## Detalles de publicación

PP 020091

## Stokes inversion based on convolutional neural networks

IAC

Spectropolarimetric inversions are routinely used in the field of solar physics for the extraction of physical information from observations. The application to two-dimensional fields of view often requires the use of supercomputers with parallelized inversion codes. Even in this case, the computing time spent on the process is still very large.

Our aim is to develop a new inversion code based on the application of convolutional neural networks that can quickly provide a three-dimensional cube of thermodynamical and magnetic properties from the interpreation of two-dimensional maps of Stokes profiles.

We trained two different architectures of fully convolutional neural networks. To this end, we used the synthetic Stokes profiles obtained from two snapshots of three-dimensional magneto-hydrodynamic numerical simulations of different structures of the solar atmosphere.

We provide an extensive analysis of the new inversion technique, showing that it infers the thermodynamical and magnetic properties with a precision comparable to that of standard inversion techniques. However, it provides several key improvements: our method is around one million times faster, it returns a three-dimensional view of the physical properties of the region of interest in geometrical height, it provides quantities that cannot be obtained otherwise (pressure and Wilson depression) and the inferred properties are decontaminated from the blurring effect of instrumental point spread functions for free. The code, models, and data are all open source and available for free, to allow both evaluation and training.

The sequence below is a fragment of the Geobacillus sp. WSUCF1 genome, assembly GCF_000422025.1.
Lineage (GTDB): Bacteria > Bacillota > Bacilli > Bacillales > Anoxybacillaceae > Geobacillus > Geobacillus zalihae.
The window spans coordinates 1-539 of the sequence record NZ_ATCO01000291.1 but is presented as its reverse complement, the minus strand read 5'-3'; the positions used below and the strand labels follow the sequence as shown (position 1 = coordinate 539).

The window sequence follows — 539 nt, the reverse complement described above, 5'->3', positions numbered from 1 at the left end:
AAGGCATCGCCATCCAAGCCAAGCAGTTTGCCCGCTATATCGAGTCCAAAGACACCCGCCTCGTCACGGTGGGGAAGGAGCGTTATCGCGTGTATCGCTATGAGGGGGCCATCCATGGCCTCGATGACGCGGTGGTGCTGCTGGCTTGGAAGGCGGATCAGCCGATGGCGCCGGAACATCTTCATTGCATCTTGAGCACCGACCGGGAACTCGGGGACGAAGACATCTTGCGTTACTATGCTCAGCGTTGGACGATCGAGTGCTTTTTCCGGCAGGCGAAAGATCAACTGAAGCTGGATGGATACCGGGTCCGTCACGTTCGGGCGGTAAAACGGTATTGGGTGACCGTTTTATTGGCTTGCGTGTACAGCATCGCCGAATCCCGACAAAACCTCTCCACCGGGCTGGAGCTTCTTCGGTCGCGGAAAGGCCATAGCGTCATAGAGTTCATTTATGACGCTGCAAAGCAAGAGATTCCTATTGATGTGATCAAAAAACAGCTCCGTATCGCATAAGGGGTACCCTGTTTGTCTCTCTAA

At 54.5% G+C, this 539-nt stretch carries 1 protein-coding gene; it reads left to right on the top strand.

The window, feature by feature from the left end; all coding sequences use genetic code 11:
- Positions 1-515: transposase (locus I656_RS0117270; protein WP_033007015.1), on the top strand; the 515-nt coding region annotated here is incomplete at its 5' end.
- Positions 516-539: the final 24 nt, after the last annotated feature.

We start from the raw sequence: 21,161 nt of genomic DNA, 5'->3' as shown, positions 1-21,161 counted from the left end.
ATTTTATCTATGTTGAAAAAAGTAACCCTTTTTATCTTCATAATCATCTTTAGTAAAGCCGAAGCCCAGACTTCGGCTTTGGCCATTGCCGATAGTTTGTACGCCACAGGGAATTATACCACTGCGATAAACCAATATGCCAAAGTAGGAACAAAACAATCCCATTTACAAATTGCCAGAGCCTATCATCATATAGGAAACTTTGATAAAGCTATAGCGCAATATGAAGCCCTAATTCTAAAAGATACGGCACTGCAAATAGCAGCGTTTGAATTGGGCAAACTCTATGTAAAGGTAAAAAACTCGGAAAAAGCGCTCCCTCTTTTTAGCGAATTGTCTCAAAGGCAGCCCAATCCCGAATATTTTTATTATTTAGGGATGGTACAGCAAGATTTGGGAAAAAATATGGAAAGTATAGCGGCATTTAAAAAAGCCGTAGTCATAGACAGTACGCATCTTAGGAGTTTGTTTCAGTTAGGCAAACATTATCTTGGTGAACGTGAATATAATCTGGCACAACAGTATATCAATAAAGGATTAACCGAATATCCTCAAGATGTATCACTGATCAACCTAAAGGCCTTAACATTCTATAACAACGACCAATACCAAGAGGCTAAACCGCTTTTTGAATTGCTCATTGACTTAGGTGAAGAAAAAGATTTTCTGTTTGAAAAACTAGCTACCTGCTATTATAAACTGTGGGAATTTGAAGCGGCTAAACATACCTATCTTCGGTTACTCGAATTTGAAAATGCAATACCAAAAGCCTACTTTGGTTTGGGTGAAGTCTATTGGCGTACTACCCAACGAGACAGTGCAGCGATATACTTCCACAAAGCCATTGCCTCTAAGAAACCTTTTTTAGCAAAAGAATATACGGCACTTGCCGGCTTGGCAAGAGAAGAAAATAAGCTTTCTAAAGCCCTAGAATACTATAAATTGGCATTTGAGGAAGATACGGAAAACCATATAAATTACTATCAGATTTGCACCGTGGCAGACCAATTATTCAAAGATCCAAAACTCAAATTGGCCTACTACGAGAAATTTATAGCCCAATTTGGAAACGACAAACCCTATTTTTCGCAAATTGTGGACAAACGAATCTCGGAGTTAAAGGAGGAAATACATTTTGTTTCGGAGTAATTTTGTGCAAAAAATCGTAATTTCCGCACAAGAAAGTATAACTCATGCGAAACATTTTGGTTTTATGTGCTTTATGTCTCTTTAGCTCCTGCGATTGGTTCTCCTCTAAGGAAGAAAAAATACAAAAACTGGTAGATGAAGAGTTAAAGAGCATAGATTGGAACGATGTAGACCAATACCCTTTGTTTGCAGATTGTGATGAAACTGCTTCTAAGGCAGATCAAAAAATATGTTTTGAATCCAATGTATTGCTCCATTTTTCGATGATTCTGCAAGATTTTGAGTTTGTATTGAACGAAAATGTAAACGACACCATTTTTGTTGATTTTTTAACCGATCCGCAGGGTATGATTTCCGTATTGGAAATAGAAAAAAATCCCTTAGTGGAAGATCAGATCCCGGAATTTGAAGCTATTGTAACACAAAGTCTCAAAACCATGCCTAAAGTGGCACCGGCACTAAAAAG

Our aim is to develop a new inversion code based on the application of convolutional neural networks that can quickly provide a three-dimensional cube of thermodynamical and magnetic properties from the interpreation of two-dimensional maps of Stokes profiles.

We trained two different architectures of fully convolutional neural networks. To this end, we used the synthetic Stokes profiles obtained from two snapshots of three-dimensional magneto-hydrodynamic numerical simulations of different structures of the solar atmosphere.

We provide an extensive analysis of the new inversion technique, showing that it infers the thermodynamical and magnetic properties with a precision comparable to that of standard inversion techniques. However, it provides several key improvements: our method is around one million times faster, it returns a three-dimensional view of the physical properties of the region of interest in geometrical height, it provides quantities that cannot be obtained otherwise (pressure and Wilson depression) and the inferred properties are decontaminated from the blurring effect of instrumental point spread functions for free. The code, models, and data are all open source and available for free, to allow both evaluation and training.